What should the Rockets expect from Austin Rivers in his second season?
The Rockets were able to re-sign Austin Rivers after his first year in Houston. Here’s what we should expect from him in his second year!
Austin Rivers significantly helped the Rockets this off-season by agreeing to a veteran’s minimum contract, because the Rockets are in salary cap hell. Rivers was a solid contributor for the Rockets last season, and is in store for an even better season this upcoming year in my opinion.
Rivers didn’t have any time to adjust to the Rockets’ system, as he was thrust into Houston’s rotation mid-season due to injuries to Eric Gordon and Chris Paul. He was definitely forced to adapt on the fly, as Rivers averaged the second most minutes of his career, playing 28.6 minutes per game. In the post-season, however, he only surpassed his minutes average once, which continued the Mike D’Antoni trend of sticking with his same guys and not going to the bench for long stretches.
Rivers could get even more minutes this season with the Rockets trying to keep Russell Westbrook and James Harden fresh and rested for the playoffs. One surefire way for Rivers to stay in the rotation is to improve upon his three point shooting, as he shot 32.1% from deep last season. If Rivers can get back to his three point shooting clip of 37%, which he accomplished as recently as 2 seasons ago, he could very well increase his minutes from last season. In the post-season, Rivers actually shot 45.7% from deep, which was a career high for a post-season. Rivers shot 37% in consecutive seasons between 2016 and 2018, which is proof that he can be a reliable three point shooter.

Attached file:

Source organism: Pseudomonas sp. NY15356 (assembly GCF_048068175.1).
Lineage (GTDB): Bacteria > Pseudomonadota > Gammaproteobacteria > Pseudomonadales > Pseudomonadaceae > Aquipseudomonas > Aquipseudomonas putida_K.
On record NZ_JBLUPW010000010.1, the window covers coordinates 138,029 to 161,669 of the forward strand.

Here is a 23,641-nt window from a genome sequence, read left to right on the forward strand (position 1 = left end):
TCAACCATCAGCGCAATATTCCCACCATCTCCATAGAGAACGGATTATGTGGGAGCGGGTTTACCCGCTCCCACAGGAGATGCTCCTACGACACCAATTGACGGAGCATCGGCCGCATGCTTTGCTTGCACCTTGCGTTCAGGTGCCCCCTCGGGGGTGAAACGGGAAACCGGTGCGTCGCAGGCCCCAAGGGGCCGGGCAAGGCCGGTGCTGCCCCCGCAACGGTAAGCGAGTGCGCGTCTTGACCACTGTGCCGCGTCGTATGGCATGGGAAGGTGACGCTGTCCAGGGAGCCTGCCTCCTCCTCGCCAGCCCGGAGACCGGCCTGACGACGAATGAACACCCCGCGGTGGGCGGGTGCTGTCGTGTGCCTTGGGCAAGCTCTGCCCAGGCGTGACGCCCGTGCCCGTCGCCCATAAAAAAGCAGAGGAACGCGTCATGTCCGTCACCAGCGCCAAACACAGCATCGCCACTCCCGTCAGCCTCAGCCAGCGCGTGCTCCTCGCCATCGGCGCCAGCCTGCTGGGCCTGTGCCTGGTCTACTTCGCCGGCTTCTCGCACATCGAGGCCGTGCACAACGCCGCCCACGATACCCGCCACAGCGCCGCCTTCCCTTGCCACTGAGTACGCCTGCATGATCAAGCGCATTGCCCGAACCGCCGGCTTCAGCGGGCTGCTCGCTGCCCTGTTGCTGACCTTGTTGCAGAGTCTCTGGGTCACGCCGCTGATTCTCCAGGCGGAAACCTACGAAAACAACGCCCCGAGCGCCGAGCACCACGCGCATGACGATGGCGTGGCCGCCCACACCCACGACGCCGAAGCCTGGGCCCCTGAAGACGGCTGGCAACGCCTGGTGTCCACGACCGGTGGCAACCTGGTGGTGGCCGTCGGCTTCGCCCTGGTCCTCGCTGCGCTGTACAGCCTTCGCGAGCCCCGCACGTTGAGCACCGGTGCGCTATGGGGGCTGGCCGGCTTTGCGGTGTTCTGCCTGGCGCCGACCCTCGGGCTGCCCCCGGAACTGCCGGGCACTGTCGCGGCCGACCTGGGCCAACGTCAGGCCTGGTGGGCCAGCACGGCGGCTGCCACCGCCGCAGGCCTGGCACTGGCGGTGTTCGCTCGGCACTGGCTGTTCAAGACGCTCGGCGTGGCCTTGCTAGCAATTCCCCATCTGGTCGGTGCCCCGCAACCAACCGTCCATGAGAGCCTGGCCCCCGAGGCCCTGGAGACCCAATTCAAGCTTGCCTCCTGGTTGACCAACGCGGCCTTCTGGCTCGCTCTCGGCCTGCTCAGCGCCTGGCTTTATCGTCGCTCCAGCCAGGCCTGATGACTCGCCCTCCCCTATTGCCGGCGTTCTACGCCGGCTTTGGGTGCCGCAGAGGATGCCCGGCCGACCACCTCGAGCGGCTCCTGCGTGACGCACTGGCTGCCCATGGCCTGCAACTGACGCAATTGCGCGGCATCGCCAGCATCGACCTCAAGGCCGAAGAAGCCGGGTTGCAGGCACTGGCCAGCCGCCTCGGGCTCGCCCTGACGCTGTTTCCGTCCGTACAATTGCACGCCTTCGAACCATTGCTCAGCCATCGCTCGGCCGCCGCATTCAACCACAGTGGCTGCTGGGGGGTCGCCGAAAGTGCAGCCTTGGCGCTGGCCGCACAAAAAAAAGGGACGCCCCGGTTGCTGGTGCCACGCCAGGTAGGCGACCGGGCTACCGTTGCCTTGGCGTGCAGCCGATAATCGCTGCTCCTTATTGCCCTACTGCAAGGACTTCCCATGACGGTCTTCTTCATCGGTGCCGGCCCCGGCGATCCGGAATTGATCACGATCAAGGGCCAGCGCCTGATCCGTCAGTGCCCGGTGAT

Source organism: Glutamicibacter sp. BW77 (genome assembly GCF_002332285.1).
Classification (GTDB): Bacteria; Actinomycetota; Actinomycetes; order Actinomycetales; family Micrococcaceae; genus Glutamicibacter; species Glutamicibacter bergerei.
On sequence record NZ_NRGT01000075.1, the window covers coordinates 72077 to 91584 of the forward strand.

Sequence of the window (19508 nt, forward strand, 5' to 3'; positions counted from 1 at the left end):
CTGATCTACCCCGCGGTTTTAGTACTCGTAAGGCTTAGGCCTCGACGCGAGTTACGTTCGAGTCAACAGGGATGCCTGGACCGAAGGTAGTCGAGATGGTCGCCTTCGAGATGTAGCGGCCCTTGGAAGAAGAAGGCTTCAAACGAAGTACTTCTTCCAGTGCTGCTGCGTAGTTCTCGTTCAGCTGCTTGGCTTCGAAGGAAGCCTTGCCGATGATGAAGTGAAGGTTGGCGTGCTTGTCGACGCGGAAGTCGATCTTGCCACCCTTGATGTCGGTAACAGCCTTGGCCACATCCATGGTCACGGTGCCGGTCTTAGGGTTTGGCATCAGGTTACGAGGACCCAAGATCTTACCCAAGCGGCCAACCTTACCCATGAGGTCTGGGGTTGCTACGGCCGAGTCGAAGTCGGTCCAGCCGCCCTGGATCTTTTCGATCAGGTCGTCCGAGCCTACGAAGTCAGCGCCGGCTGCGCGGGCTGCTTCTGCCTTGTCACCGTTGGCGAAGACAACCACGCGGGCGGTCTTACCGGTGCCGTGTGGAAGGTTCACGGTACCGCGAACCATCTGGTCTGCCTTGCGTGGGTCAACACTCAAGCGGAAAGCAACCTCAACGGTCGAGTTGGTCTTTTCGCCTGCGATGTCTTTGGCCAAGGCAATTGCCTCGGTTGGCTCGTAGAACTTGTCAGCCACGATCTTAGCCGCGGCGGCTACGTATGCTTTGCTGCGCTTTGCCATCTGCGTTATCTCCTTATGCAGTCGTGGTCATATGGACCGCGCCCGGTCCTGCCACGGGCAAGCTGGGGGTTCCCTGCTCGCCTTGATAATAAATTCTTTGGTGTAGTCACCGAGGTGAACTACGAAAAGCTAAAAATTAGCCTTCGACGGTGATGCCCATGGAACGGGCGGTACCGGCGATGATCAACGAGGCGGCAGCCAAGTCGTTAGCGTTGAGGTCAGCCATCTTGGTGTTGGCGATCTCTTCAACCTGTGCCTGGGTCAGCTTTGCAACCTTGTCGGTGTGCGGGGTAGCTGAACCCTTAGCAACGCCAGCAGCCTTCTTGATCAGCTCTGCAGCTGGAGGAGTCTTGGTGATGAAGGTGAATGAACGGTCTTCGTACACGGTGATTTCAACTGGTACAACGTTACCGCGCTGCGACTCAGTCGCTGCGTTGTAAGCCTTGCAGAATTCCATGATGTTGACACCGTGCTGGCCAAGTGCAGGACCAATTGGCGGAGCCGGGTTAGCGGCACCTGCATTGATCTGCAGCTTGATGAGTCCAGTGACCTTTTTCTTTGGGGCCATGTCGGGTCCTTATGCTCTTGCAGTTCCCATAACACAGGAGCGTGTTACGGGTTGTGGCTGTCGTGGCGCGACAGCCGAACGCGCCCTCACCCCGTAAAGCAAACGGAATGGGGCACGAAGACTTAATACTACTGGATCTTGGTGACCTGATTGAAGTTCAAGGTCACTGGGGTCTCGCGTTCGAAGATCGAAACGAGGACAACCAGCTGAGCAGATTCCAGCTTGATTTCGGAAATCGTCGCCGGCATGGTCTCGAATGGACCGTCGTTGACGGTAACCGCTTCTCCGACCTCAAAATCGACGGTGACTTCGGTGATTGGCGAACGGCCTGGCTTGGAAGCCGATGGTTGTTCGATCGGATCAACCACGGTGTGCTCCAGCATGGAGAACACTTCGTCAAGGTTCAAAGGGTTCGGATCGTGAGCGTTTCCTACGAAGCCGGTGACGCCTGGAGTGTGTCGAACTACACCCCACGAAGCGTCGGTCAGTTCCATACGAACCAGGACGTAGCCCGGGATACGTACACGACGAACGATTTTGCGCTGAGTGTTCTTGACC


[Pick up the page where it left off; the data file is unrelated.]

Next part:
A big area of concern for Rivers however is his free throw shooting, as he shot 51% from the charity stripe last season. Rivers actually had the worst free throw percentage on the team amongst players appearing in at least 45 games. To put that in perspective, center Clint Capela shot 63.6% from the line, and Capela is a horrible free throw shooter. In the playoffs, Rivers got his free throw shooting up to 66.7% which is actually his career playoff average. This is likely the most the Rockets can hope for from Rivers at the foul line, as he’s had a free throw percentage of 70% or more just once in his 7 year career.
Over the course of the season, Rivers was invaluable for the Rockets as they even started him in 15 games. Of the 15 games he started, the Rockets went 9-6. They went 34-12 in games he played on the year, despite going 17-15 before signing him. There were 20 games in which he scored in double digits, and the Rockets won 15 of them, meaning 75% of the time Rivers scored 10+ points it led to a Rockets win.
Rockets nation should be excited about this upcoming season, as Rivers will surely benefit from a full off-season as well as a year with D’Antoni. He’ll know his role with D’Antoni and actually have chemistry with the majority of the players on the Rockets.
We’ll find out soon, as the season will be underway at the end of September!